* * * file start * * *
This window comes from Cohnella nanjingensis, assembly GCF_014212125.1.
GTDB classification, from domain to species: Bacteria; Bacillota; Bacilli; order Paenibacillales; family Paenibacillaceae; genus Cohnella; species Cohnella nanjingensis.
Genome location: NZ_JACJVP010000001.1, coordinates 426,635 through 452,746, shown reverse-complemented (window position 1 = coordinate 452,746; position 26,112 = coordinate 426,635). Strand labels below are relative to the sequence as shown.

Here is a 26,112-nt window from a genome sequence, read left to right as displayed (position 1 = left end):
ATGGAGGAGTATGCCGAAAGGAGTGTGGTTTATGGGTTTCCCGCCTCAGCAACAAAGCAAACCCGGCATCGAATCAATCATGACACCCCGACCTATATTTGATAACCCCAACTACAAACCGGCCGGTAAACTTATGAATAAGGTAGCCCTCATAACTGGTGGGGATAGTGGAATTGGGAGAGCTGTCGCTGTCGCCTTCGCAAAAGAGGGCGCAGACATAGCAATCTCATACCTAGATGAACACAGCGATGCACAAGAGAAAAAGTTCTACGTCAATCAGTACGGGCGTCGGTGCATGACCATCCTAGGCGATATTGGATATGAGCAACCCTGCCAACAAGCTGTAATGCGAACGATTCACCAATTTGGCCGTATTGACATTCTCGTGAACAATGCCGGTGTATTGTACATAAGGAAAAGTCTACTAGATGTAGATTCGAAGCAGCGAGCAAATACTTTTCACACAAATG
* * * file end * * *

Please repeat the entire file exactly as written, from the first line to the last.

This window comes from Cohnella nanjingensis, assembly GCF_014212125.1.
GTDB classification, from domain to species: Bacteria; Bacillota; Bacilli; order Paenibacillales; family Paenibacillaceae; genus Cohnella; species Cohnella nanjingensis.
Genome location: NZ_JACJVP010000001.1, coordinates 426,635 through 452,746, shown reverse-complemented (window position 1 = coordinate 452,746; position 26,112 = coordinate 426,635). Strand labels below are relative to the sequence as shown.

Here is a 26,112-nt window from a genome sequence, read left to right as displayed (position 1 = left end):
ATGGAGGAGTATGCCGAAAGGAGTGTGGTTTATGGGTTTCCCGCCTCAGCAACAAAGCAAACCCGGCATCGAATCAATCATGACACCCCGACCTATATTTGATAACCCCAACTACAAACCGGCCGGTAAACTTATGAATAAGGTAGCCCTCATAACTGGTGGGGATAGTGGAATTGGGAGAGCTGTCGCTGTCGCCTTCGCAAAAGAGGGCGCAGACATAGCAATCTCATACCTAGATGAACACAGCGATGCACAAGAGAAAAAGTTCTACGTCAATCAGTACGGGCGTCGGTGCATGACCATCCTAGGCGATATTGGATATGAGCAACCCTGCCAACAAGCTGTAATGCGAACGATTCACCAATTTGGCCGTATTGACATTCTCGTGAACAATGCCGGTGTATTGTACATAAGGAAAAGTCTACTAGATGTAGATTCGAAGCAGCGAGCAAATACTTTTCACACAAATG